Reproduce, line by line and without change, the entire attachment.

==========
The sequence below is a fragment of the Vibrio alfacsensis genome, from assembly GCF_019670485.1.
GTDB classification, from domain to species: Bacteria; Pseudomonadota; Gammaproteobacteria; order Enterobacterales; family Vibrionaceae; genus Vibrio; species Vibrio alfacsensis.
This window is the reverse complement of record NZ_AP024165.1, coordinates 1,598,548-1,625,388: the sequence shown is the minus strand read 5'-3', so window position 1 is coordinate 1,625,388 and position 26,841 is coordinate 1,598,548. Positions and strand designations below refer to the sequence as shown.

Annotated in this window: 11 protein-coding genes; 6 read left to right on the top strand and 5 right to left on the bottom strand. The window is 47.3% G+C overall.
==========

The sequence below is a fragment of the Vibrio alfacsensis genome, from assembly GCF_019670485.1.
GTDB classification, from domain to species: Bacteria; Pseudomonadota; Gammaproteobacteria; order Enterobacterales; family Vibrionaceae; genus Vibrio; species Vibrio alfacsensis.
This window is the reverse complement of record NZ_AP024165.1, coordinates 1,598,548-1,625,388: the sequence shown is the minus strand read 5'-3', so window position 1 is coordinate 1,625,388 and position 26,841 is coordinate 1,598,548. Positions and strand designations below refer to the sequence as shown.

Annotated in this window: 11 protein-coding genes; 6 read left to right on the top strand and 5 right to left on the bottom strand. The window is 47.3% G+C overall.